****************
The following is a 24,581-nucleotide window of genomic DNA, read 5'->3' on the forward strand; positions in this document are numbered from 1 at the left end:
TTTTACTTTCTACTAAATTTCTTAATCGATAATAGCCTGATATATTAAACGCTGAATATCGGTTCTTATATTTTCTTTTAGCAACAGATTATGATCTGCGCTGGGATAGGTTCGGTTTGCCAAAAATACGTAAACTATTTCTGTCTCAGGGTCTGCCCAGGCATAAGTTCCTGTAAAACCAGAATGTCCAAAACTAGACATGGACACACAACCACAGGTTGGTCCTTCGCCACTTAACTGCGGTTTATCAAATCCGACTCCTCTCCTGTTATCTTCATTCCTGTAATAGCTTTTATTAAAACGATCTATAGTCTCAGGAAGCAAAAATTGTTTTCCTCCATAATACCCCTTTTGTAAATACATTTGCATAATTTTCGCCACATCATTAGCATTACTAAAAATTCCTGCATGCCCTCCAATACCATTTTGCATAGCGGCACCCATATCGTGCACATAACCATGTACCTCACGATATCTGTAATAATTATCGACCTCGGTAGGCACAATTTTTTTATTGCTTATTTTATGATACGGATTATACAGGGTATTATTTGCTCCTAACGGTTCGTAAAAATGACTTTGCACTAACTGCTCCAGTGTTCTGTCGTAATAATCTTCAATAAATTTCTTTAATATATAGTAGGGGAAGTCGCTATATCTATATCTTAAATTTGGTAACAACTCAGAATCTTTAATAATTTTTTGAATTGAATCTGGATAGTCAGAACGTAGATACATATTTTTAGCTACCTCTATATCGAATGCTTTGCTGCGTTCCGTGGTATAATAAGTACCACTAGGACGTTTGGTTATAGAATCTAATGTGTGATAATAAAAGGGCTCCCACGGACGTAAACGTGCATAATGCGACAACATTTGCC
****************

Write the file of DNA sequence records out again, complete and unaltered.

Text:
The following is a 24,581-nucleotide window of genomic DNA, read 5'->3' on the forward strand; positions in this document are numbered from 1 at the left end:
TTTTACTTTCTACTAAATTTCTTAATCGATAATAGCCTGATATATTAAACGCTGAATATCGGTTCTTATATTTTCTTTTAGCAACAGATTATGATCTGCGCTGGGATAGGTTCGGTTTGCCAAAAATACGTAAACTATTTCTGTCTCAGGGTCTGCCCAGGCATAAGTTCCTGTAAAACCAGAATGTCCAAAACTAGACATGGACACACAACCACAGGTTGGTCCTTCGCCACTTAACTGCGGTTTATCAAATCCGACTCCTCTCCTGTTATCTTCATTCCTGTAATAGCTTTTATTAAAACGATCTATAGTCTCAGGAAGCAAAAATTGTTTTCCTCCATAATACCCCTTTTGTAAATACATTTGCATAATTTTCGCCACATCATTAGCATTACTAAAAATTCCTGCATGCCCTCCAATACCATTTTGCATAGCGGCACCCATATCGTGCACATAACCATGTACCTCACGATATCTGTAATAATTATCGACCTCGGTAGGCACAATTTTTTTATTGCTTATTTTATGATACGGATTATACAGGGTATTATTTGCTCCTAACGGTTCGTAAAAATGACTTTGCACTAACTGCTCCAGTGTTCTGTCGTAATAATCTTCAATAAATTTCTTTAATATATAGTAGGGGAAGTCGCTATATCTATATCTTAAATTTGGTAACAACTCAGAATCTTTAATAATTTTTTGAATTGAATCTGGATAGTCAGAACGTAGATACATATTTTTAGCTACCTCTATATCGAATGCTTTGCTGCGTTCCGTGGTATAATAAGTACCACTAGGACGTTTGGTTATAGAATCTAATGTGTGATAATAAAAGGGCTCCCACGGACGTAAACGTGCATAATGCGACAACATTTGCC